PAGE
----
Board Recalls: Triggers and Challenges
When owners start talking about board recalls, managers need to pay attention — and also take care that they don’t cross any lines.
“Managers have to be absolutely neutral on recalls, but it’s a somewhat widely breached ethical requirement,” says Kelly Richardson, a partner in the law firm Richardson Ober De Nichilo in Pasadena, Calif. “Managers are the referees — their role is to make sure the process is fair and correctly conducted.”
That said, understanding the types of issues that can lead to a recall, the uphill battle involved, and the potential alternatives can equip you and your clients to better handle or preempt brewing recall campaigns.
“If the board isn’t following the law, the advice of its managers and other professionals, the business judgment rule, the open meeting act requirements — these are reasons why an association probably needs a new board if they won’t straighten up,” Richardson says.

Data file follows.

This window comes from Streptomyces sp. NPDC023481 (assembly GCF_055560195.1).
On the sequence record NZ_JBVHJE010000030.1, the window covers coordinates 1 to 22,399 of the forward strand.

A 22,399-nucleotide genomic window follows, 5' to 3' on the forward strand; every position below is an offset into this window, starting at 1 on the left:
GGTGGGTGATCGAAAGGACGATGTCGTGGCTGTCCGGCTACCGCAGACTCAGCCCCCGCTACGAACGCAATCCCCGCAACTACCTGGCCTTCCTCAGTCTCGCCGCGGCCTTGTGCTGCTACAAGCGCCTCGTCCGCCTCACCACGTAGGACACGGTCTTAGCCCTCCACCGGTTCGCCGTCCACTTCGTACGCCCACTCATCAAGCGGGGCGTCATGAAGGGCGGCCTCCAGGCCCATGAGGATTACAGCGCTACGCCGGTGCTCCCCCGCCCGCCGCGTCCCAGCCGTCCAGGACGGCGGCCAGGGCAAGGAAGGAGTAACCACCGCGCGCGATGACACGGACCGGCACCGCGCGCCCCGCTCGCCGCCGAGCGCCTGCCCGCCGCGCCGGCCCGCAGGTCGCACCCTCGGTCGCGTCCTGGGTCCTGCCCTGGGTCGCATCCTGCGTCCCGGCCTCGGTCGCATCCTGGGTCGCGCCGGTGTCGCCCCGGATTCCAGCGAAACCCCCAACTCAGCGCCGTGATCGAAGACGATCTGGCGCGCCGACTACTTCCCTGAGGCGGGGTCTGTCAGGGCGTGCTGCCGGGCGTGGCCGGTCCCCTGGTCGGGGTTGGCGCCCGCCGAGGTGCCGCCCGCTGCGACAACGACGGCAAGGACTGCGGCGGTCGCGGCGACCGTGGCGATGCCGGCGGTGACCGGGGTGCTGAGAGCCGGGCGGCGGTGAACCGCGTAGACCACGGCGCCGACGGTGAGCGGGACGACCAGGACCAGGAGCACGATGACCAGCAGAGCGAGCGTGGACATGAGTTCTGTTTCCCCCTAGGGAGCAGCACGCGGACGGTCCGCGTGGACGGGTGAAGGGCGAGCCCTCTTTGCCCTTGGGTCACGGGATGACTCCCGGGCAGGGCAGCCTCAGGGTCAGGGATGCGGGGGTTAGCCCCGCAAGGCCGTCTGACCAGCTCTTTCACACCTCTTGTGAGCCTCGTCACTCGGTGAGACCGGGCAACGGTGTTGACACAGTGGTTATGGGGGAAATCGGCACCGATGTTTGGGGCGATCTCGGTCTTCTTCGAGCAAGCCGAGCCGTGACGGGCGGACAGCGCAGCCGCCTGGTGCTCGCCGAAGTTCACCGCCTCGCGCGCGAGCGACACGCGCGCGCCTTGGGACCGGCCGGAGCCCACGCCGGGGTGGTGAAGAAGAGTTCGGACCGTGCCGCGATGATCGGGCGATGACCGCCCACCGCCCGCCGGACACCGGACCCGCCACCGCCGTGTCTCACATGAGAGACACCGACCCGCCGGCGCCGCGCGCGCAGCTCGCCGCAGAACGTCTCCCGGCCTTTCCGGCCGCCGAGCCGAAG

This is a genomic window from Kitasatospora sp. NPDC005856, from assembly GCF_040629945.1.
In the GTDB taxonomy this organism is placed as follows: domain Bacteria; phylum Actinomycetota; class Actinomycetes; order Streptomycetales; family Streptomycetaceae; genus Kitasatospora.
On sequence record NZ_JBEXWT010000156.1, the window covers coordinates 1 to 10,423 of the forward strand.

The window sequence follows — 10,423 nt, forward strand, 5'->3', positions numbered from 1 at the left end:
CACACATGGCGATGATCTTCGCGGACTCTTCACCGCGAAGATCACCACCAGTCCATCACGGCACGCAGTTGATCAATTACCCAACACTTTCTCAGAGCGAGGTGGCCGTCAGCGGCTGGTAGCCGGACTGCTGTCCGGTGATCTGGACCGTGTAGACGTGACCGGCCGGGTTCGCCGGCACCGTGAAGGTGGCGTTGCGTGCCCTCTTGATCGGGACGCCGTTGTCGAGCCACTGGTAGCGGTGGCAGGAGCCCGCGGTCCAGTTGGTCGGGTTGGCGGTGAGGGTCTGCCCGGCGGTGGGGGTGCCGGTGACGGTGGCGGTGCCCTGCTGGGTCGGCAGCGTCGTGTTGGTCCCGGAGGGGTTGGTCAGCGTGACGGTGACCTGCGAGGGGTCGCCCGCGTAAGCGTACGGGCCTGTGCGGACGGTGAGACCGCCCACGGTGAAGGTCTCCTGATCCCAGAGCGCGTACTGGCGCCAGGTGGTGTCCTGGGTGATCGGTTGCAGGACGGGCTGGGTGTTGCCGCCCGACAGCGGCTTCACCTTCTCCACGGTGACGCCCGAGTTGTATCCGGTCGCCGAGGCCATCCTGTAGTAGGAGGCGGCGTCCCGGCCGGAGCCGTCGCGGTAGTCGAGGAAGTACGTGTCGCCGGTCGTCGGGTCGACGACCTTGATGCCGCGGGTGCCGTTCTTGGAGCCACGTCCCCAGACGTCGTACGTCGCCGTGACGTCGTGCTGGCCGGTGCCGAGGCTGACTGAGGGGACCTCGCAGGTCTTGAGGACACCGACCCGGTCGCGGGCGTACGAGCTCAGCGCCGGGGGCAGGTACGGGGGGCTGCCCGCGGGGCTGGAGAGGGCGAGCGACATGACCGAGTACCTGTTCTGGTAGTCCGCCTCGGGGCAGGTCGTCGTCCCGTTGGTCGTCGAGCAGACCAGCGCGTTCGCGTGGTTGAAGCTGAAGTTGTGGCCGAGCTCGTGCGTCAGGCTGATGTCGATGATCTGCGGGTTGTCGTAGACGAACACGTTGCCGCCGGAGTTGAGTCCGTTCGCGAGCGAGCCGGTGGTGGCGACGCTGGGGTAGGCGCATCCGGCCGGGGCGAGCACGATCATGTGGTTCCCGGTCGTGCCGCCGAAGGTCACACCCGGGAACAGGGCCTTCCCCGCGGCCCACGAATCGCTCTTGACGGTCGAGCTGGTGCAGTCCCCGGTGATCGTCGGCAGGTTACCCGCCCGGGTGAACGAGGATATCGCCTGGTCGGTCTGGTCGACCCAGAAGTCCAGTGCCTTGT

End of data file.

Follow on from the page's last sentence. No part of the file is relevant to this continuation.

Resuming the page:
The inability to play well with others also could spur a recall. “If a director tends to frustrate the rest of the board, antagonize the board, or drive off others, a recall might be appropriate,” says attorney Michael Kim, of counsel with Schoenberg Finkel Newman & Rosenberg, LLC, in Chicago.
Some recall movements spring up because there’s a schism between the owners’ wishes and the board’s actions — such as opening the clubhouse for only two hours a day to save money or prohibiting guests after 8 p.m. for safety reasons.
Perhaps the clearest case for recall occurs when a board member’s bad behavior reaches the level of dishonesty or fraud. “Misconduct cases are probably easier than those that are based just on disappointment in a board member,” Kim says. In Illinois, for example, owners can petition a court to remove a director for such conduct.
Let’s not kid ourselves, though — recalls aren’t always based on rational or justifiable reasons. But one thing is certain, regardless of the reason: Recalls are challenging to execute. “It’s very easy to start a recall but very hard to finish it,” Richardson says.
Learn more: Board Recalls: What Everyone Needs to Remember